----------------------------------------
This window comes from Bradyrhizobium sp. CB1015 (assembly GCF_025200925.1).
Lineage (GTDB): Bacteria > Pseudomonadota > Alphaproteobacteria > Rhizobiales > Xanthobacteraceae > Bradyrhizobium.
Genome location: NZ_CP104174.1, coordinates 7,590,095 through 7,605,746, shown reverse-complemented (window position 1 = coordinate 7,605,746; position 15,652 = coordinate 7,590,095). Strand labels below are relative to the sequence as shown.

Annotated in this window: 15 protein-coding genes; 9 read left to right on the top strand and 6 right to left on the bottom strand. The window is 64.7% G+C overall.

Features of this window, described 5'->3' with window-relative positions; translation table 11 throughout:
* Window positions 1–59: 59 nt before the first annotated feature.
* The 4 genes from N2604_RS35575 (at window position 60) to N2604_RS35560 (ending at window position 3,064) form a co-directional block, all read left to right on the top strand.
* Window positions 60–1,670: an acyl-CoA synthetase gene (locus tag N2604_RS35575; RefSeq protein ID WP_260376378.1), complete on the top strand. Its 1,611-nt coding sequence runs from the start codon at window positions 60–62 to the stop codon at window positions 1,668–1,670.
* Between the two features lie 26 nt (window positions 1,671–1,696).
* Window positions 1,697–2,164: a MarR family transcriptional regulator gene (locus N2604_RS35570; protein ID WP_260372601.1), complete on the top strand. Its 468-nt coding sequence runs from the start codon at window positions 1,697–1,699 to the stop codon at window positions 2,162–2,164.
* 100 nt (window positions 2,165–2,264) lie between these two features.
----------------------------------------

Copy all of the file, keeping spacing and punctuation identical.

This window comes from Bradyrhizobium sp. CB1015 (assembly GCF_025200925.1).
Lineage (GTDB): Bacteria > Pseudomonadota > Alphaproteobacteria > Rhizobiales > Xanthobacteraceae > Bradyrhizobium.
Genome location: NZ_CP104174.1, coordinates 7,590,095 through 7,605,746, shown reverse-complemented (window position 1 = coordinate 7,605,746; position 15,652 = coordinate 7,590,095). Strand labels below are relative to the sequence as shown.

Annotated in this window: 15 protein-coding genes; 9 read left to right on the top strand and 6 right to left on the bottom strand. The window is 64.7% G+C overall.

Features of this window, described 5'->3' with window-relative positions; translation table 11 throughout:
* Window positions 1–59: 59 nt before the first annotated feature.
* The 4 genes from N2604_RS35575 (at window position 60) to N2604_RS35560 (ending at window position 3,064) form a co-directional block, all read left to right on the top strand.
* Window positions 60–1,670: an acyl-CoA synthetase gene (locus tag N2604_RS35575; RefSeq protein ID WP_260376378.1), complete on the top strand. Its 1,611-nt coding sequence runs from the start codon at window positions 60–62 to the stop codon at window positions 1,668–1,670.
* Between the two features lie 26 nt (window positions 1,671–1,696).
* Window positions 1,697–2,164: a MarR family transcriptional regulator gene (locus N2604_RS35570; protein ID WP_260372601.1), complete on the top strand. Its 468-nt coding sequence runs from the start codon at window positions 1,697–1,699 to the stop codon at window positions 2,162–2,164.
* 100 nt (window positions 2,165–2,264) lie between these two features.